• Kids Helpline – 24/7 counselling for kids, teens and young adults aged between 5 and 25.
  • headspace – mental health support for young people. Offering phone, chat and online community support.
  • ReachOut – mental health service for young people and their parents. Offering self-help information, peer-support program and referral tools.

Support for educators

If you work with young people in early learning services and schools, there are resources available.

  • Be You – find professional learning, tools and fact sheets to support your knowledge of mental health.

Talking to someone at work

There are many factors when working that can cause stress and lead to poor mental health. And if someone’s mental health is being impacted for reasons outside work, it can affect them when working too. This is natural.

So if you notice someone at work who might be unsettled, facing stressful challenges, or struggling with their mental health, it’s worth checking in with them.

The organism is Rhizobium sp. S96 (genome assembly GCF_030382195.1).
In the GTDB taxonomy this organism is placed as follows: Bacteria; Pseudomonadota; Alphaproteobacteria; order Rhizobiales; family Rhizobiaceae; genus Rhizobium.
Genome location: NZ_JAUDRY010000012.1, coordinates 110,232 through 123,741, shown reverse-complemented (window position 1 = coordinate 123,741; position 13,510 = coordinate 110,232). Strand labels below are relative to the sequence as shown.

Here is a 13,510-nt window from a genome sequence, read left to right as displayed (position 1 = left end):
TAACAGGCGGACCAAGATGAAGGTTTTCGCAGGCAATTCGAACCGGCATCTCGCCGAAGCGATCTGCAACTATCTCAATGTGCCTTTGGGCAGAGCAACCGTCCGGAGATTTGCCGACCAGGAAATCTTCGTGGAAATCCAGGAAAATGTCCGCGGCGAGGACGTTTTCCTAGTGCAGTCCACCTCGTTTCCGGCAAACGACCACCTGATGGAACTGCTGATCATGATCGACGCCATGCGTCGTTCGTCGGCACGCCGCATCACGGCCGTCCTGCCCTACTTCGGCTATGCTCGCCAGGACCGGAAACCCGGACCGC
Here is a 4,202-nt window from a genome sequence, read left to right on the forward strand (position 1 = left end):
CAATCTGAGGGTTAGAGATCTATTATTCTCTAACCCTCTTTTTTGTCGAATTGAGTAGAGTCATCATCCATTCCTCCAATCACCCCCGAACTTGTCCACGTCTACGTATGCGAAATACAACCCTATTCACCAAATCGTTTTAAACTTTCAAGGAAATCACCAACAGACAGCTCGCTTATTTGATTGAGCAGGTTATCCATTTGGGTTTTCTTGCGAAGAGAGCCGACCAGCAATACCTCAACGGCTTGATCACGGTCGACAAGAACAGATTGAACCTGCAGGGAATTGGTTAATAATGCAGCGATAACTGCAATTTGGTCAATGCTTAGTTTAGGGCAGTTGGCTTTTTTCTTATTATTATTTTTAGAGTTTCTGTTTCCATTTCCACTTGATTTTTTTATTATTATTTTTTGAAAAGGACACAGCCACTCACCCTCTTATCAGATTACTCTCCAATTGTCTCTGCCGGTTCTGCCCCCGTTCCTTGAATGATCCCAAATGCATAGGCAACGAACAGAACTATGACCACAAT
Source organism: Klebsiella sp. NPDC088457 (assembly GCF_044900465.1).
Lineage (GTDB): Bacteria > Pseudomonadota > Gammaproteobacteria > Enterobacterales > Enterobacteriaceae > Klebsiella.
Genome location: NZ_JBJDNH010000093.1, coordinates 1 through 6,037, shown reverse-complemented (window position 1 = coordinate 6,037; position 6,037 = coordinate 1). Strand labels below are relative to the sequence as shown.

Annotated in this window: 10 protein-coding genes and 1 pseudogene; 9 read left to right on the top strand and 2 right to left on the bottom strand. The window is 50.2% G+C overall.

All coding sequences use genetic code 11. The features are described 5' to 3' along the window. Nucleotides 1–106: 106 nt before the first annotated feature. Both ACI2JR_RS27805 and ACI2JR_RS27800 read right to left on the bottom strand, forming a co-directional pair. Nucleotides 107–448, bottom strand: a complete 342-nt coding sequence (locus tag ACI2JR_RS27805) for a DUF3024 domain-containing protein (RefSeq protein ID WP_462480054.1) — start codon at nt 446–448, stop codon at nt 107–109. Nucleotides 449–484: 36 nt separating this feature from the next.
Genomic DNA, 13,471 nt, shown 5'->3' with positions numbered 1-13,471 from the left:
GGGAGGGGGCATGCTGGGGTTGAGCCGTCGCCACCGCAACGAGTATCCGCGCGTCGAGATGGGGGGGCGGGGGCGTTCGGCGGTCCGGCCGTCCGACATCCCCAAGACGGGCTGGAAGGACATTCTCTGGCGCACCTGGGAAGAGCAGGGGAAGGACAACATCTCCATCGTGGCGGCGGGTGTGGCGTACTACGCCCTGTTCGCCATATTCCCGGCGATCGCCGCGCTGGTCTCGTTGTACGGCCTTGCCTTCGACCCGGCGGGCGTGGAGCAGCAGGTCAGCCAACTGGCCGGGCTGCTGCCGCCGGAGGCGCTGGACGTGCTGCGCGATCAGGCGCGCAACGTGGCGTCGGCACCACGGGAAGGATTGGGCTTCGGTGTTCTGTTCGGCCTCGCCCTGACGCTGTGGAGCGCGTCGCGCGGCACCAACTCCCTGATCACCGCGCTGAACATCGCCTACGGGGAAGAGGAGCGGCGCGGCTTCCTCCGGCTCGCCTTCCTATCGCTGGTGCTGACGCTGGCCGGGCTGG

Before you do, there are things you can do to prepare.

Learn what support is available

Find out what support is available so you can share this information with them and encourage them to reach out.

Available supports will be different in every workplace. They might include an Employee Assistance Program. Your work might have a Health and Safety Representative who can help if you need to report any risks at work, or if someone is being bullied or harassed. Or there may be peer support network be in place.

Also keep in mind free and confidential support options are available to them outside of work.

Plan the conversation

Think about when and where you can have a chat. Ideally it will be somewhere private, and where you both feel comfortable.

Learn more about mental health at work

Work is a key setting to help:

  • respond to mental health challenges
  • protect mental health
  • promote wellbeing.

Look after your own mental health and wellbeing

When you’re supporting someone with anxiety or depression it can become overwhelming so remember to look after yourself too, and seek support when you need it.

Discover how you can improve your wellbeing with the Wellbeing Action Tool.